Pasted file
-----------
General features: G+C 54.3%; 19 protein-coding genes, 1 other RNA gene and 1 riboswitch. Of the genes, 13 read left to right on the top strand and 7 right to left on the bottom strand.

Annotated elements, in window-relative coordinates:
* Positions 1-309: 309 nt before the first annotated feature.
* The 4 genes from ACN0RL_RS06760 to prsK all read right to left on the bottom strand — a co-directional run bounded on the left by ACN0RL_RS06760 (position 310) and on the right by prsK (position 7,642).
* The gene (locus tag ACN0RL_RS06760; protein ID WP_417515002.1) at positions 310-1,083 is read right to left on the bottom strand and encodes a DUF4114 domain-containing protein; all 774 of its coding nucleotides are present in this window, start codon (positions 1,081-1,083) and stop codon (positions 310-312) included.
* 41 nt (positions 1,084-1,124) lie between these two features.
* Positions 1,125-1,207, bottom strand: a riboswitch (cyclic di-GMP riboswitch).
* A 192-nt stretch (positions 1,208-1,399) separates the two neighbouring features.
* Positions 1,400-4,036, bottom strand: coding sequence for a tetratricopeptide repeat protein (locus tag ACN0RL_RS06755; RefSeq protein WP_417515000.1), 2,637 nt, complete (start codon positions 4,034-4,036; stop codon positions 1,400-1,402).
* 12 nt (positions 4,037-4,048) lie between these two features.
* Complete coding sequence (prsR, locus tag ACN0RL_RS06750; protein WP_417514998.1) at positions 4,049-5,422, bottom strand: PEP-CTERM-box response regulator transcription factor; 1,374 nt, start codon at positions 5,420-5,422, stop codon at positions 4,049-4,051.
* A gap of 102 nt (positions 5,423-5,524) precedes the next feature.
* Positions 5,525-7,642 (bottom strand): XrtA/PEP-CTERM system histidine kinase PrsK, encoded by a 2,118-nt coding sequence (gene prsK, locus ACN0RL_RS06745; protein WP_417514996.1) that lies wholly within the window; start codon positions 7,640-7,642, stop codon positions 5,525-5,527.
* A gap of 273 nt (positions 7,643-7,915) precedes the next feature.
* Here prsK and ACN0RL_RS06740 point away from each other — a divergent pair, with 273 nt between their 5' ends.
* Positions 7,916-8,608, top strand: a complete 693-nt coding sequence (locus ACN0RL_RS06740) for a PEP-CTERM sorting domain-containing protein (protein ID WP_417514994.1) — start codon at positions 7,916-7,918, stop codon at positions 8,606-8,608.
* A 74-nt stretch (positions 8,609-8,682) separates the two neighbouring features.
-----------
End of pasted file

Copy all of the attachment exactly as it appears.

General features: G+C 54.3%; 19 protein-coding genes, 1 other RNA gene and 1 riboswitch. Of the genes, 13 read left to right on the top strand and 7 right to left on the bottom strand.

Annotated elements, in window-relative coordinates:
* Positions 1-309: 309 nt before the first annotated feature.
* The 4 genes from ACN0RL_RS06760 to prsK all read right to left on the bottom strand — a co-directional run bounded on the left by ACN0RL_RS06760 (position 310) and on the right by prsK (position 7,642).
* The gene (locus tag ACN0RL_RS06760; protein ID WP_417515002.1) at positions 310-1,083 is read right to left on the bottom strand and encodes a DUF4114 domain-containing protein; all 774 of its coding nucleotides are present in this window, start codon (positions 1,081-1,083) and stop codon (positions 310-312) included.
* 41 nt (positions 1,084-1,124) lie between these two features.
* Positions 1,125-1,207, bottom strand: a riboswitch (cyclic di-GMP riboswitch).
* A 192-nt stretch (positions 1,208-1,399) separates the two neighbouring features.
* Positions 1,400-4,036, bottom strand: coding sequence for a tetratricopeptide repeat protein (locus tag ACN0RL_RS06755; RefSeq protein WP_417515000.1), 2,637 nt, complete (start codon positions 4,034-4,036; stop codon positions 1,400-1,402).
* 12 nt (positions 4,037-4,048) lie between these two features.
* Complete coding sequence (prsR, locus tag ACN0RL_RS06750; protein WP_417514998.1) at positions 4,049-5,422, bottom strand: PEP-CTERM-box response regulator transcription factor; 1,374 nt, start codon at positions 5,420-5,422, stop codon at positions 4,049-4,051.
* A gap of 102 nt (positions 5,423-5,524) precedes the next feature.
* Positions 5,525-7,642 (bottom strand): XrtA/PEP-CTERM system histidine kinase PrsK, encoded by a 2,118-nt coding sequence (gene prsK, locus ACN0RL_RS06745; protein WP_417514996.1) that lies wholly within the window; start codon positions 7,640-7,642, stop codon positions 5,525-5,527.
* A gap of 273 nt (positions 7,643-7,915) precedes the next feature.
* Here prsK and ACN0RL_RS06740 point away from each other — a divergent pair, with 273 nt between their 5' ends.
* Positions 7,916-8,608, top strand: a complete 693-nt coding sequence (locus ACN0RL_RS06740) for a PEP-CTERM sorting domain-containing protein (protein ID WP_417514994.1) — start codon at positions 7,916-7,918, stop codon at positions 8,606-8,608.
* A 74-nt stretch (positions 8,609-8,682) separates the two neighbouring features.